Short answer: nonsense.
Long answer: silence detection would require full data decoding, would require reliable metaint positions and indeed would require real silence between tracks. When cross-fading/mixing is used, silence detection is just a waste of computing resource. On streams where silence between tracks does exist, metadata alone will do the work almost as well. Where metaint positions are useless, silence detection would be useless as well. We believe separation done that way is a lost war from the beginning.
If you’re really sure, you can do this by using the file produced by -q. A poor-man’s solution could look like this:
$ fIcy -q foo ... & $ tail -f foo | (while read file; do fResync "$file"; [your \ tagging command here]; done) &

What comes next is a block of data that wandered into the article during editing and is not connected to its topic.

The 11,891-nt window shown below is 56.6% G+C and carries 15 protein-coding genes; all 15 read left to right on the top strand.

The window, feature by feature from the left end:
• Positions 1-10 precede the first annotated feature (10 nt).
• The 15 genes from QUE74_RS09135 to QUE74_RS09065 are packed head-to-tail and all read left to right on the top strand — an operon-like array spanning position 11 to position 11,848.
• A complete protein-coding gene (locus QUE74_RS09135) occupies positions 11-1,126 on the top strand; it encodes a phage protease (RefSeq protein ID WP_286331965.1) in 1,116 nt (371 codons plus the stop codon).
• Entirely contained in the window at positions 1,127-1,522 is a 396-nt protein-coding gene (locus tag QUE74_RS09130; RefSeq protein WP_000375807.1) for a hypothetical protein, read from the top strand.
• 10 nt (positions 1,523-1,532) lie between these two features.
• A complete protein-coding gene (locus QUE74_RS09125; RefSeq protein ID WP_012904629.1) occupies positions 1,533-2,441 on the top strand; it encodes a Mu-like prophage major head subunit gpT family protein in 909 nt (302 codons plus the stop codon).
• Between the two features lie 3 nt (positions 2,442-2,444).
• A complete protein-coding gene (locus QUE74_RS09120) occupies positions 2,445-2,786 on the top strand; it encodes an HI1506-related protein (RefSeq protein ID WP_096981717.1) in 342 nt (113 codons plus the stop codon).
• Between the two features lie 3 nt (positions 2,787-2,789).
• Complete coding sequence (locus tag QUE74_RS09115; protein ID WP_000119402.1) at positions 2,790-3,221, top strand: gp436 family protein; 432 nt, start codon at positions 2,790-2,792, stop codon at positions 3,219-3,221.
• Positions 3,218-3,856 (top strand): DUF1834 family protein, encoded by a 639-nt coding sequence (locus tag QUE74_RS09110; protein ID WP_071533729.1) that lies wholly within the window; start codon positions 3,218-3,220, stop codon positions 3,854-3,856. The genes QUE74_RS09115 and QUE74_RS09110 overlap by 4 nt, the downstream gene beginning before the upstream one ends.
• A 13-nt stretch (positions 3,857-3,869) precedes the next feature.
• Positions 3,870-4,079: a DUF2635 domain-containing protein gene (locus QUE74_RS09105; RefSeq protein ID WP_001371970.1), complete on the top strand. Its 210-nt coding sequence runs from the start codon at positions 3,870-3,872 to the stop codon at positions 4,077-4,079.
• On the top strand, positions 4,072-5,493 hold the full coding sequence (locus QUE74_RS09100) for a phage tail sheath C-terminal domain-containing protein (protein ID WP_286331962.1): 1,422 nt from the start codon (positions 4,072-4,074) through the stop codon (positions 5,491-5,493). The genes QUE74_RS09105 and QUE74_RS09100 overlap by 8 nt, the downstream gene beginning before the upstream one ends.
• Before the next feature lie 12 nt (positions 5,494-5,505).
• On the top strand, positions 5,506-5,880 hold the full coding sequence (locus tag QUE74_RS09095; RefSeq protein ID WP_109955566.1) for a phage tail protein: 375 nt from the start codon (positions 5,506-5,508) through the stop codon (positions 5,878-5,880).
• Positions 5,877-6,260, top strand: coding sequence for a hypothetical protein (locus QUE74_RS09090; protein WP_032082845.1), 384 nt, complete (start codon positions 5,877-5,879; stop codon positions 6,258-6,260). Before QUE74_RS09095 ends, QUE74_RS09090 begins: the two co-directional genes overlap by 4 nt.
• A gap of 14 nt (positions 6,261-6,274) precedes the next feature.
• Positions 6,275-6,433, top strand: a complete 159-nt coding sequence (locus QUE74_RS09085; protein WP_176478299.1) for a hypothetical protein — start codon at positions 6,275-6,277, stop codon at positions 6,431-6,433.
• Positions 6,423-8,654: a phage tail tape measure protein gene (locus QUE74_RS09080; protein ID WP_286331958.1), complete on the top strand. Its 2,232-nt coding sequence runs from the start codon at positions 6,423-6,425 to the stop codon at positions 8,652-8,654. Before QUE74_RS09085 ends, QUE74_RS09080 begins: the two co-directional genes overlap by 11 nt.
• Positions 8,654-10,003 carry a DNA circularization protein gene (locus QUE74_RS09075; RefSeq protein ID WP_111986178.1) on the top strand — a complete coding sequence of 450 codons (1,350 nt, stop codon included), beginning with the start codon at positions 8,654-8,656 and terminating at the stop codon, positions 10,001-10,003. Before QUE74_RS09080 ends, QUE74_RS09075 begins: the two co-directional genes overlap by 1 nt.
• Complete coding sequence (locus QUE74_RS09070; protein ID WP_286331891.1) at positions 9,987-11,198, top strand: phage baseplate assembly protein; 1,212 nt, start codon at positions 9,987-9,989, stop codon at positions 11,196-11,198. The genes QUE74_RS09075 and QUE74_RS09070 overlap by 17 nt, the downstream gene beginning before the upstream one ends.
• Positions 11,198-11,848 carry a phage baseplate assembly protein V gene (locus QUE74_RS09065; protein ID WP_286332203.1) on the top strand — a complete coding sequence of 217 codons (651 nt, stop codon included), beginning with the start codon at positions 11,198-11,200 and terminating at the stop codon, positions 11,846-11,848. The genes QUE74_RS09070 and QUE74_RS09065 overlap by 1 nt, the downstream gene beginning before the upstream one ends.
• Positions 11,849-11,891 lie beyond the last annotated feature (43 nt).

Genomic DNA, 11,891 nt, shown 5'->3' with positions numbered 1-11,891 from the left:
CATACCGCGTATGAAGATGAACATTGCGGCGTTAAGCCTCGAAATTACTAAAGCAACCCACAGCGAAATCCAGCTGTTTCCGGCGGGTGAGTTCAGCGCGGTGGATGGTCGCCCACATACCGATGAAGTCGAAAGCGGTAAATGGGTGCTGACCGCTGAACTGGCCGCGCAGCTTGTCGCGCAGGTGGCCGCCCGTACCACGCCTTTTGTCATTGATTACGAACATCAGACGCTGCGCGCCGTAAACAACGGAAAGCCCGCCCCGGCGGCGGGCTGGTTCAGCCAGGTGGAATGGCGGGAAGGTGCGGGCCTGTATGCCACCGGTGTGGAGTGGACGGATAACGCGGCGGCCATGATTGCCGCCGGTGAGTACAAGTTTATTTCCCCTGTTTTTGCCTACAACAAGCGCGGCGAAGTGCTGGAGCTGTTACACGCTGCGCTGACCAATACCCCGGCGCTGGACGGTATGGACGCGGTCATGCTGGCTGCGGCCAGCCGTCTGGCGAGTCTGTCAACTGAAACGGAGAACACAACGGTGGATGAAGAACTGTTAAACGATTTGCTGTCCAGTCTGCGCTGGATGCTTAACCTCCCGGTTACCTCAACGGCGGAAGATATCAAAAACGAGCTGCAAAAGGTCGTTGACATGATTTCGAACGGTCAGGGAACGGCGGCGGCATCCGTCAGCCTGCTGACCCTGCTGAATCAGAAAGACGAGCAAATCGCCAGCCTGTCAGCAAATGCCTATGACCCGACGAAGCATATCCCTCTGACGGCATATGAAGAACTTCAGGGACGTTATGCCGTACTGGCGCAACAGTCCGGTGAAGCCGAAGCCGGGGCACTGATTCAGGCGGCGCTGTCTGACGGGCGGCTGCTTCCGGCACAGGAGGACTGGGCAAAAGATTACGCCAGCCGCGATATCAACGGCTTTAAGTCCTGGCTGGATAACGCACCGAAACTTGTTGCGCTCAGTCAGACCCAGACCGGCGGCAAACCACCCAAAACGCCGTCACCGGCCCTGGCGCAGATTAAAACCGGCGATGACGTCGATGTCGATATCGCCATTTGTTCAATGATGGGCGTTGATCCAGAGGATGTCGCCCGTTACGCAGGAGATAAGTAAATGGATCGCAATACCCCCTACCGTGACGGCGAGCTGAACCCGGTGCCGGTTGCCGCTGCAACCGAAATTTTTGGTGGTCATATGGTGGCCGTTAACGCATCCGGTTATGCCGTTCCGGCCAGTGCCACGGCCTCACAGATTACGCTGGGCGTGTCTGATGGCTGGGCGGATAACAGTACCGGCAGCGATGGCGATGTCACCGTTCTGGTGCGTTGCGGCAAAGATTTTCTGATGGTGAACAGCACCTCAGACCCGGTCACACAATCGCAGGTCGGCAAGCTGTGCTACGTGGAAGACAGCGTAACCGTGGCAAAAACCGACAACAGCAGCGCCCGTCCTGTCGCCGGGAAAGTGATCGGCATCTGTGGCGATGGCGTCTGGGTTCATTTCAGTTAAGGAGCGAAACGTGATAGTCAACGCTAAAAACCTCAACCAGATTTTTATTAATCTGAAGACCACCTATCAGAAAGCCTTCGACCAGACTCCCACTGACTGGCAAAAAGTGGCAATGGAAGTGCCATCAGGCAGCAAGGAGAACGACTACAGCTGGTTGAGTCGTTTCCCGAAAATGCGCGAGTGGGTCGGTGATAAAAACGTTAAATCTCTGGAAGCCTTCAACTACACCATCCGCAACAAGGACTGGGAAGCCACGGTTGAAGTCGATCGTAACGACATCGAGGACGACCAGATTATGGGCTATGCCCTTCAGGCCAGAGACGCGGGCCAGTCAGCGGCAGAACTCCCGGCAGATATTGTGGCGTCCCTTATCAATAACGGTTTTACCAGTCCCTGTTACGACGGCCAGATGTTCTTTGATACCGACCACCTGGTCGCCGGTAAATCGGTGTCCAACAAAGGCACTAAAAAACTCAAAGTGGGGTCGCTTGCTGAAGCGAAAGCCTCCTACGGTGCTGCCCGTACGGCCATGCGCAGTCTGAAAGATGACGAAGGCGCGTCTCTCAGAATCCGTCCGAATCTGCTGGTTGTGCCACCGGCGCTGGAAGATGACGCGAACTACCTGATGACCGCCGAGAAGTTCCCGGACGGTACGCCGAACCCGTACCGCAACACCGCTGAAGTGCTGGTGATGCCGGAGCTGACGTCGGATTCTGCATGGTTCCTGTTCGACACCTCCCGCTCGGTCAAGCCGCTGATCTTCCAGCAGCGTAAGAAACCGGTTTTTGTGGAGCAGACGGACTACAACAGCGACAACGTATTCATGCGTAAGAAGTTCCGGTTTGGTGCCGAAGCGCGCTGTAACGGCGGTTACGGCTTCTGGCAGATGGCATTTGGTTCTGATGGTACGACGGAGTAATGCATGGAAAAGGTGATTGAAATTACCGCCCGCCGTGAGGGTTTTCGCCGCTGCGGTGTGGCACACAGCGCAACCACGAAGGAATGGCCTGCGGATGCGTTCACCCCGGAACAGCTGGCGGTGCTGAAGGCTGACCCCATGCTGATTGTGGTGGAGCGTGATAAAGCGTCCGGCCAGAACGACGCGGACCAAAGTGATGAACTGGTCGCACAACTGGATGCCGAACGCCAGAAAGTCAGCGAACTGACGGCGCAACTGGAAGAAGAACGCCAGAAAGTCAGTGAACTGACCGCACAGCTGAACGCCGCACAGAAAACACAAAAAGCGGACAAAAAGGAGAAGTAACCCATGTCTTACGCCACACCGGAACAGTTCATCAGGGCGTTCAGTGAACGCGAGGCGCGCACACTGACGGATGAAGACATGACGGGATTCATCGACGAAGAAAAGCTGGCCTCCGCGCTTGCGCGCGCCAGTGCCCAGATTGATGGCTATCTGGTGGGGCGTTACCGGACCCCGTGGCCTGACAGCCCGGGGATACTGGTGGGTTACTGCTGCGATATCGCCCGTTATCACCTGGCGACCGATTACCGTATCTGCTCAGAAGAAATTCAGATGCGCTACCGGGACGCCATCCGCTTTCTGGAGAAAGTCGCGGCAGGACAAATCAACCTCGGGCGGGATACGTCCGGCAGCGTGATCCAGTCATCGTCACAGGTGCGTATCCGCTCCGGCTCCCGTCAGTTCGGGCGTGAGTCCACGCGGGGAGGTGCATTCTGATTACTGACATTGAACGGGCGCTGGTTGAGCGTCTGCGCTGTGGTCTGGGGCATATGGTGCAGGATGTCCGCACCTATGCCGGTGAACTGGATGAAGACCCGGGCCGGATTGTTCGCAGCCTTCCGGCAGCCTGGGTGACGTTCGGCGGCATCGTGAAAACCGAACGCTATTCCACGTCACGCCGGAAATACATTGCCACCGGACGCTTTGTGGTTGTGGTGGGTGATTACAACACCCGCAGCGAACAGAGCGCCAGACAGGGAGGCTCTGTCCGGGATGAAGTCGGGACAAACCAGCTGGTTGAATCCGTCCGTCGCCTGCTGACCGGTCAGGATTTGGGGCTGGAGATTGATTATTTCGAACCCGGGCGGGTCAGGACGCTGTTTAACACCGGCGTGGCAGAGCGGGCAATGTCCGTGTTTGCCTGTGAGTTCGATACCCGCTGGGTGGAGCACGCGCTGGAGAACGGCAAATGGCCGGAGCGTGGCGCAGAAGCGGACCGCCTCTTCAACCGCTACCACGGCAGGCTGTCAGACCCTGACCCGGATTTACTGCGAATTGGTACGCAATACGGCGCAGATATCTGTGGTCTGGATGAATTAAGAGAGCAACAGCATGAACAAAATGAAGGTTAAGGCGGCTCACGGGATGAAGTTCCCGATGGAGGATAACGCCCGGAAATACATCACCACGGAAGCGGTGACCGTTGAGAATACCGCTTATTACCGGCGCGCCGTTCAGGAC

Use the -o flag alone, without -m or -E:
fIcy -o file ...
You can use the standard output instead of a named file:
fIcy ... >> file
Short answer: you can’t.
Long answer: if your streaming server supports this, you can block on the user-agent. fIcy uses “fIcy [version]” by default, and, contrarily to most other software, offers no way of changing it. Consider however that any user with a minimal amount of brain will be able to change it anyway. A more realistic solution is to disable metadata (ie titles) on your stream, but even then it won’t prevent people for saving it on large chunks, and/or use ANY other software like winamp, xmms, wget, telnet, netcat, curl (or even your browser of choice).